It is my opinion that if climbing can be construed as a medicine or indeed a religion then keeping a distance, keeping the joke, keeping its ‘hosts’ at arms length, staying almost hidden behind the life-affirming and/or crippling addiction, behind the conquests, makes sure that this perfect chronic poison doesn’t speak of conversion, or instil into more potent aspects of human activity.

And of course the third eye often fails and after forty years since moving through Cloggy’s mystic rituals, the joke wears thin. It is as if one lives as if already dead, indifferent to the moves of success or failure. But what connects Johnny to myself are those moments when the playful-self, the ego, the group persona, the character were naturally eliminated in the unconscious, effortless, almost entranced connection to the rock as if another being were doing the moves. Perhaps this is what is called ‘satori’? What you choose to do with it, or how long it takes to register, depends on how you relate to the language of the joke…?

My ‘principal seat of the soul’, when not acting ‘sticky’ and silly in a yeasty sketch after scoffing two croissants and a pain aux chocolat, can often see that climbing and indeed all sport can be a unique attempt to ease and relieve suffering, ominously sanctioned in the manner, the vital matter of religion and belief. Hilariously, when the wheat has been totally binned from my diet and the ‘penny drops’ and the pineal ‘blings’ into action, the mystical verbiage becomes more intense and the artist overdoses as if suddenly being free. Here, my perception feels that the training for achievement further inflicts the core values of a redemptive belief in suffering as a destructive and addictive tool - for self and for self it is.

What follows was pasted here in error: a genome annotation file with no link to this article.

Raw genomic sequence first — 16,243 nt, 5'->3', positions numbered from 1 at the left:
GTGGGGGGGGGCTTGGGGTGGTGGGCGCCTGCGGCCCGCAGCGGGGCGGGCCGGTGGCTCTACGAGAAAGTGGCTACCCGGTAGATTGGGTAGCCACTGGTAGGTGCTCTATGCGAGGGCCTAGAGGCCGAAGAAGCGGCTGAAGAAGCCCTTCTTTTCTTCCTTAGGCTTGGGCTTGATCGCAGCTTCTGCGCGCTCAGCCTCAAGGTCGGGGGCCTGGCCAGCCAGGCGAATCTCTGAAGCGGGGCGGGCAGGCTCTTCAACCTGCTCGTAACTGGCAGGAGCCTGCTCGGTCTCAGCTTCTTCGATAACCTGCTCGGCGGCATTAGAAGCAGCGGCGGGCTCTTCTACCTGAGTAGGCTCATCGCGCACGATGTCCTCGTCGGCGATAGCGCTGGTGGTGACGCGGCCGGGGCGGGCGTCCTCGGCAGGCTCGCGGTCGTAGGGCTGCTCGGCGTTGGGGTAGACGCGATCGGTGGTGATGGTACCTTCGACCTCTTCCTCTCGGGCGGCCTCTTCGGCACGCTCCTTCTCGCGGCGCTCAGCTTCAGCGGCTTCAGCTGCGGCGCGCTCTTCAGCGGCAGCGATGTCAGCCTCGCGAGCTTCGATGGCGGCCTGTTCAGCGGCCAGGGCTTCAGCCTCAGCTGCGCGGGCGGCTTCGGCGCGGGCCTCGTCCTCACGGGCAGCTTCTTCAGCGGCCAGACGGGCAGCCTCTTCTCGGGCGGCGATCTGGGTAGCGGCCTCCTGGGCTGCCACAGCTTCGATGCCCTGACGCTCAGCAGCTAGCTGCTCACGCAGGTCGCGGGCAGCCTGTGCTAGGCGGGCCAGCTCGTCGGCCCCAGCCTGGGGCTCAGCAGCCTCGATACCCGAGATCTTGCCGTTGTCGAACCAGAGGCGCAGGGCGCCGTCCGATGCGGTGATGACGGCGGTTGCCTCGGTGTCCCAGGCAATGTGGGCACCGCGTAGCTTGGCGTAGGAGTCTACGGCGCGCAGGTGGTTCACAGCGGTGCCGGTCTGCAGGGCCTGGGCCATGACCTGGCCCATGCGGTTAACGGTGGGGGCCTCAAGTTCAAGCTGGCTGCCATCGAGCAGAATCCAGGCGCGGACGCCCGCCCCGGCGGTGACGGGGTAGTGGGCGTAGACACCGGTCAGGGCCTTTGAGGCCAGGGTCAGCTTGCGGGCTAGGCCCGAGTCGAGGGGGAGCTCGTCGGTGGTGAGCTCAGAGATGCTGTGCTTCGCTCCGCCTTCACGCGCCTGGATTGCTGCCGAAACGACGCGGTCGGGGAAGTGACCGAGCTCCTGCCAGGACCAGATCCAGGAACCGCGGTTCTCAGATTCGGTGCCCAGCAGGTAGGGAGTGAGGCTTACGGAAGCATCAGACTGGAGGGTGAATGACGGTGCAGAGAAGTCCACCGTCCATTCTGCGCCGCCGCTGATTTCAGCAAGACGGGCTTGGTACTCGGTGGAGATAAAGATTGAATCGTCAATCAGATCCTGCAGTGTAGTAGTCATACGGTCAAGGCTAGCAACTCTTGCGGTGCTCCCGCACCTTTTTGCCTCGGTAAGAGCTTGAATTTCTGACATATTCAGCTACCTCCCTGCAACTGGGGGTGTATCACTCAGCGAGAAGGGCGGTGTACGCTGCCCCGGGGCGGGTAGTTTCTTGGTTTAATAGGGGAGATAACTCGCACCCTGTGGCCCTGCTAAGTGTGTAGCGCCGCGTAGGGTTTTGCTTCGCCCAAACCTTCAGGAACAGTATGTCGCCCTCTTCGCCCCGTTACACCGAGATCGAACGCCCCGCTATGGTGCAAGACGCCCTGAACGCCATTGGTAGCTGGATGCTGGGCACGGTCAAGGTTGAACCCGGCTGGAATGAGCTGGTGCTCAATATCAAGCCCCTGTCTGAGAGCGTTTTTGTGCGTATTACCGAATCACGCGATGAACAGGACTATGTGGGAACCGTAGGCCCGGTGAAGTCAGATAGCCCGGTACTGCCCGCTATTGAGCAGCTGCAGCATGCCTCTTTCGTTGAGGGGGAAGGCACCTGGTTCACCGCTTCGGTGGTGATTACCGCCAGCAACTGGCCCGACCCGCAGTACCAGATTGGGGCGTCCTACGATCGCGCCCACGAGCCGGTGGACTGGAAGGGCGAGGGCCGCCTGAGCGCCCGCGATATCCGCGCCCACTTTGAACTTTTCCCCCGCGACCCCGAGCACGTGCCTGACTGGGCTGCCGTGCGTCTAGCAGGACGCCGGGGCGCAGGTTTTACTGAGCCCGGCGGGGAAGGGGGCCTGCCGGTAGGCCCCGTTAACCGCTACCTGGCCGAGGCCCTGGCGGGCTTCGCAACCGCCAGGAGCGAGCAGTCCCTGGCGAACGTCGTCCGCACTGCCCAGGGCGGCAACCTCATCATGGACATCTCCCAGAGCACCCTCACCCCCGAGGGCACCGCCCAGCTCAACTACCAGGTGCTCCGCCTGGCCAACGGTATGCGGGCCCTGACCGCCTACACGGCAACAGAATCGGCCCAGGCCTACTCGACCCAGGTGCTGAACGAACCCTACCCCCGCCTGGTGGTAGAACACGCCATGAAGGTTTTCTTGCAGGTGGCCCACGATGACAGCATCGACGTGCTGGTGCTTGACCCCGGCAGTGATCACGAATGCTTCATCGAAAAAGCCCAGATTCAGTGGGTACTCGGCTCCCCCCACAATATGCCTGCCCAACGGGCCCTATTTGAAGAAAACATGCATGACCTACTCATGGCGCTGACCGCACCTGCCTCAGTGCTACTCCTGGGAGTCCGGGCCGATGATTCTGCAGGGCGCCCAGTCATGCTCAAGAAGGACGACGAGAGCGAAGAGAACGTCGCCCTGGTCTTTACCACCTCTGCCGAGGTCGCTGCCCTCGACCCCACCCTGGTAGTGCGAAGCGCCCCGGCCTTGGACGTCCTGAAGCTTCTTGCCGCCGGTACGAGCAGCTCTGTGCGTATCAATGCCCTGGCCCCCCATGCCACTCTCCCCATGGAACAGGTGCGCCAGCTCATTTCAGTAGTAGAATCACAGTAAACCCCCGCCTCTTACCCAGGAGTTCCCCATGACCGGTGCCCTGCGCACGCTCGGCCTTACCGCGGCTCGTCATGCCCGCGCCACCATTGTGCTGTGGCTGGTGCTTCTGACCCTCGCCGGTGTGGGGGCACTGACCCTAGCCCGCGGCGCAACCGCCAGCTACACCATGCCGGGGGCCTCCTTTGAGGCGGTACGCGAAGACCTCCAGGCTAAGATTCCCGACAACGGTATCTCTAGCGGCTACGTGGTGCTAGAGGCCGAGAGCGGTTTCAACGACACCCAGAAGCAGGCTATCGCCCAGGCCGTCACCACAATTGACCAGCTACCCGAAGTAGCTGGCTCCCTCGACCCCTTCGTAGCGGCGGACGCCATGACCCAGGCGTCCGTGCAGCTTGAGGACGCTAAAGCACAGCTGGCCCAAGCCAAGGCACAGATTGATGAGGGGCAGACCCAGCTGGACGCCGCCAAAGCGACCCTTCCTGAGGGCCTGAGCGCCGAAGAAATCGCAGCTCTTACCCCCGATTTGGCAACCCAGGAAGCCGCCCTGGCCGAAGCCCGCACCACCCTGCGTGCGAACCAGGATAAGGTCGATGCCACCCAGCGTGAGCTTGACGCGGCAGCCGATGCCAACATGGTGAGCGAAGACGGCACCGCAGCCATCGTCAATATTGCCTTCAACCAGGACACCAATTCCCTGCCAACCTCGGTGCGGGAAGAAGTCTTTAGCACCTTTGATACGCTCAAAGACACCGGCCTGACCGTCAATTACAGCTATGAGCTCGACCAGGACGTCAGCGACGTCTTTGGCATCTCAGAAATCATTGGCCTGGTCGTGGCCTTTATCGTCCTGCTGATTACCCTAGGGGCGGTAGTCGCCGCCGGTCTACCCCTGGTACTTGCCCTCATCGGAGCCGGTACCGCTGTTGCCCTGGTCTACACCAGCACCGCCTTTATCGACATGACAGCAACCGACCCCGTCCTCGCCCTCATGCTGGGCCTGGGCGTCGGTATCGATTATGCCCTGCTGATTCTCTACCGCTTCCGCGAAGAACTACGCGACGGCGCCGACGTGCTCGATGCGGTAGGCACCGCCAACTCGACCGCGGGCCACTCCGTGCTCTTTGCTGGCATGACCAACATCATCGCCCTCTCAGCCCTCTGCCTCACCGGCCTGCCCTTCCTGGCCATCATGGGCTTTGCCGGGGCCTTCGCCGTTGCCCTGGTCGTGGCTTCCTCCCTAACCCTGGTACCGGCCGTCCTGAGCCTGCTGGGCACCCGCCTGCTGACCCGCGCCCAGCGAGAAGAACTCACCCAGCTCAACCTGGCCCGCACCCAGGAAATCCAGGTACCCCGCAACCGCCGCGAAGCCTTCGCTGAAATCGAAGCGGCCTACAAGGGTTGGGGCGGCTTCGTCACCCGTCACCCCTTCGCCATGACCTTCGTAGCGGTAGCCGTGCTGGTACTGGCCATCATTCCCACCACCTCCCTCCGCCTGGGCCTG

From here I can only assume that the commercial rise of ‘sport’ has greatly increased what I see as the casualty rate of the human soul…but life goes on and despair becomes brave and for the artist who tweeks the ‘moving parts’, sensing this anomaly becomes manifest. They go to ground.

But who can say? Crisis, despair and alienation seem to be major players in the quest to excel and be creative. The outsider role of the artist fills this space. It is this ‘excel’ business what inspires folk to do more and more, which strangely provokes me to do less and less. I took my experiences and worked them through in the studio to my own restless need to create some ‘other’, some rationale, from the chaos. For chaos it is. Art comes from alienation.